Get a taste for the BSA's future when exploring West Virginia's Greenbrier River Trail

WHY GO: Pocahontas County, in southeastern West Virginia, seems to have been created just for outdoor recreation. Home to some of the most beautiful land in this half of the country, this mountainous region is the birthplace of eight rivers and is almost engulfed by the Monongahela National Forest. Within this vast tract are more than 800 miles of trails and even more miles of intriguing back roads and waterways, all within a two-hour drive from the Summit Bechtel Reserve, home of the BSA’s fourth national high-adventure base and the 2013 National Scout Jamboree. Trail Guide Greenbrier

TRAIL DETAILS: The Greenbrier River Trail, a 78-mile, hike-and-bike route operated by West Virginia State Parks, traces the former route of the old Chesapeake and Ohio Railroad. Featuring some of the most spectacular pastoral and woodland scenery in West Virginia, it traverses 35 bridges and two tunnels as it parallels the longest free-flowing river in the east, the Greenbrier River. This highly successful rails-to-trails conversion has been ranked by Backpacker Magazine as one of the Top 10 hiking trails in the United States.

WHERE TO START: Try Clover Lick, a former train depot. Park your car at the trailhead near the edge of town and head south.

WHERE TO CAMP: Choose from 12 rustic camping areas (permits not required) at three- to nine-mile intervals along the trail, both north and south.

Trail Guide Map Greenbriar River TrailON FOOT: Expect an eye-catching backdrop, because much of the Greenbrier River Trail runs adjacent to the rugged Monongahela National Forest and is flanked by summits of the Allegheny Mountains. The trail also offers more than its share of old water towers, depots, and trestles from the steam-driven locomotive period.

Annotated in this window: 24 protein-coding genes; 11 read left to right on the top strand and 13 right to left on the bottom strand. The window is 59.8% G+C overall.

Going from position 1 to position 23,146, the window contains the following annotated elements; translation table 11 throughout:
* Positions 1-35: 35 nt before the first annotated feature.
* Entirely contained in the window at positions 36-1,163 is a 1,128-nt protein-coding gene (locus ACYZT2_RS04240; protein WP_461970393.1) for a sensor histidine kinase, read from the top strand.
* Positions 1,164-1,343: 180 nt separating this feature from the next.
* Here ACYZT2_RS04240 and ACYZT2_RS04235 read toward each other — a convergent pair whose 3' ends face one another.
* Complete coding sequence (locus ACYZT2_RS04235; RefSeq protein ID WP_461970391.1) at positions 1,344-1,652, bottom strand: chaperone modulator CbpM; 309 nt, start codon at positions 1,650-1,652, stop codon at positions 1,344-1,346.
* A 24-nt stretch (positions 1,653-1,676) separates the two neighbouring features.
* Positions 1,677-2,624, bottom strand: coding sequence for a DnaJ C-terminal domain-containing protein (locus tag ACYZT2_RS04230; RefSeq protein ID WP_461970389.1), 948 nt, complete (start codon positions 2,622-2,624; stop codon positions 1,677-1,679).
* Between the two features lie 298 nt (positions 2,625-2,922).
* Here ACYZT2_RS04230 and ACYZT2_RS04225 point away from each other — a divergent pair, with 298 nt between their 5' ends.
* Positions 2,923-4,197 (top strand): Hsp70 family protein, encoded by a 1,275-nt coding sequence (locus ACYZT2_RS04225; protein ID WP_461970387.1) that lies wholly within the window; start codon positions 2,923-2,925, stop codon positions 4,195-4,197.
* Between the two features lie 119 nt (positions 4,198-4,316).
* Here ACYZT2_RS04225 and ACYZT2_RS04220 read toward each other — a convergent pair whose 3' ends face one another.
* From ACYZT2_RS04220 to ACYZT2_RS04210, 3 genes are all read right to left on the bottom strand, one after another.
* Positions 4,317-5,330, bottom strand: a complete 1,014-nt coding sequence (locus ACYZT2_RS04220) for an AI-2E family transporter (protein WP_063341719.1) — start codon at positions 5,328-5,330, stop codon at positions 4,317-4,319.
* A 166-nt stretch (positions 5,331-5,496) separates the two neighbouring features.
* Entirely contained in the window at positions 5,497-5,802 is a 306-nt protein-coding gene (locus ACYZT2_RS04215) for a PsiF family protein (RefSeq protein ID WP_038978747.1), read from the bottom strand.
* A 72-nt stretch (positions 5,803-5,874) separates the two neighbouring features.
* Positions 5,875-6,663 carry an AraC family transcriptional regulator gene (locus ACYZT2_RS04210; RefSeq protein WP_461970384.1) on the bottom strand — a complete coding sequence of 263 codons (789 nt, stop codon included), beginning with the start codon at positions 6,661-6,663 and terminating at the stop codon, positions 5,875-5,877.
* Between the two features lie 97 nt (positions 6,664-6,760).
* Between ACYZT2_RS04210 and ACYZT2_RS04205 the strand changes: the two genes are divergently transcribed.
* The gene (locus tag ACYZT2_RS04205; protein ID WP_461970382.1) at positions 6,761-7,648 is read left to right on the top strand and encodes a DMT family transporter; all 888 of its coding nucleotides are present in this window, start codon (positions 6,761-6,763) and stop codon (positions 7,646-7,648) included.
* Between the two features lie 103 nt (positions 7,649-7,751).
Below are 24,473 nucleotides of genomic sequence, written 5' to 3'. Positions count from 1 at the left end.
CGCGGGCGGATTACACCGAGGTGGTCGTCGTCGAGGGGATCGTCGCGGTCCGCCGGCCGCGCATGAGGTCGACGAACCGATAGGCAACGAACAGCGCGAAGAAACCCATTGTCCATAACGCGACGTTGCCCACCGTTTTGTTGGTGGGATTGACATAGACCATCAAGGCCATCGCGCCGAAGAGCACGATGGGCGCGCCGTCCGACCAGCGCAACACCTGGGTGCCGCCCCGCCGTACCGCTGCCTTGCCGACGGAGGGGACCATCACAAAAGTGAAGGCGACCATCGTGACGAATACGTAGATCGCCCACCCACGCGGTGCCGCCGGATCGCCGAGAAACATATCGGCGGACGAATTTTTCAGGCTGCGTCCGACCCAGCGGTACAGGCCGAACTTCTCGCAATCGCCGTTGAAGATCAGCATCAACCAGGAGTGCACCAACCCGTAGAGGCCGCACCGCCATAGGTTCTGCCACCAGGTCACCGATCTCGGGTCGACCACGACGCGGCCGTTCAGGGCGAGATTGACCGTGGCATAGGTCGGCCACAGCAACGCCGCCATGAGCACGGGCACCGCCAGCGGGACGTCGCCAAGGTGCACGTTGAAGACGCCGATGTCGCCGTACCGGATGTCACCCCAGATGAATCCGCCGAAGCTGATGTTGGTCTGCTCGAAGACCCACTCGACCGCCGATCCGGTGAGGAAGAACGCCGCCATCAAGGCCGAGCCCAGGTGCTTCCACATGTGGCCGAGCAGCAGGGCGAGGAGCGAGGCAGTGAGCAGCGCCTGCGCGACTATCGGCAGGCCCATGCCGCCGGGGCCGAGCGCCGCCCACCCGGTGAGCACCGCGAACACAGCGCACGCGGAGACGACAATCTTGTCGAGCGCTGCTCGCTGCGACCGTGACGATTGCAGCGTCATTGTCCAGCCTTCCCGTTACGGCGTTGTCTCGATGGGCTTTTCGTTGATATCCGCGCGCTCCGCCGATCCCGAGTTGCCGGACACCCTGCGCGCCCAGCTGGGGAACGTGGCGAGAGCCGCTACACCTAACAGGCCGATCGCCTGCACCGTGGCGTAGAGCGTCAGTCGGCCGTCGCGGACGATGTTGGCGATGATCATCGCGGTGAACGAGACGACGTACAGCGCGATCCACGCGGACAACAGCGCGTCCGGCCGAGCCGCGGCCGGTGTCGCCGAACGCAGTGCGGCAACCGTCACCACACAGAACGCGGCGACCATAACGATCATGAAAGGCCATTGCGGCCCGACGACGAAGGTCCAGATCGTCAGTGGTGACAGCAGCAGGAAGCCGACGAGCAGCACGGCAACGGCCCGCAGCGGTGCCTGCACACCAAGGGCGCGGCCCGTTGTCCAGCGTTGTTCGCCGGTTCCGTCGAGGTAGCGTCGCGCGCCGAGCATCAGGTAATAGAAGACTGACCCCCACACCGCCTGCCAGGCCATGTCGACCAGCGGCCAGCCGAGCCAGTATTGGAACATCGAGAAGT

About five miles south of Clover Lick, look for Sharp’s Tunnel and bridge, built in 1900. At 511 feet long, the tunnel is dark and spooky inside (pack a flashlight), and the bridge—shown above—spans an impressive 229 feet and rises to some 20 feet above the Greenbrier River.

ON BIKE: Plan for a level trail with a hard‑packed to rough-gravel surface—good for cyclists of any ability. For a fun, 26-mile weekend ride, begin at the charming, historic logging town of Cass, located along WV 66 about 10 miles northeast of Clover Lick. Then, head south on the Greenbrier River Trail to Marlinton.

The hardwood forest makes spotting black bears, deer, bobcats, and wild turkeys a possible pastime. You’ll also skirt ghost towns from the big-timber era. For knobby-tire biking—beginner to extreme—there’s an extensive network of single-track trails and old logging roads in the surrounding national forest.

ON WATERCRAFT: The Greenbrier offers one of the state’s premier float streams for both canoes and kayaks. Deep pools in the river provide ample fishing opportunities for brown and rainbow trout and smallmouth bass.

LOCAL WISDOM: North to south hiking and biking is easier (slightly downhill). Spring is delightful, and because of the elevation, summers are relatively cool. Autumn, with its stunning foliage, is a favorite for many. But no matter when you go, crowds will rarely slow you down on these trails.

WORTH THE TRIP: In late September, Mayberry-size Marlinton holds its famous (or infamous) West Virginia RoadKill Cook-off and Autumn Harvest Festival. Gotta-try dishes include Teriyaki-Marinated Bear, Pothole Possum Stew, Fricasseed Wabbit Gumbo, Rattlesnake Hot Bites, and Smeared Hog with Groundhog Gravy. No kidding.

RESOURCES: For trail information, contact Greenbrier River Trail State Park at 304-799-7416 or greenbrierrailtrailstatepark.com (click on “Digital Brochure”). For bike routes, rentals, and assistance, contact the Elk River Touring Center in Slatyfork (16 miles north of Marlinton on US 219) at 866-572-3771 or ertc.com. For general travel information about the area, contact Pocahontas County Convention and Visitors Bureau at 800-336-7009 or pocahontascountywv.com).

Author LARRY RICE (Gathering Paradise: Alaska Wilderness Journeys) resides in Buena Vista, Colo., and is a former contributing editor for Backpacker Magazine.

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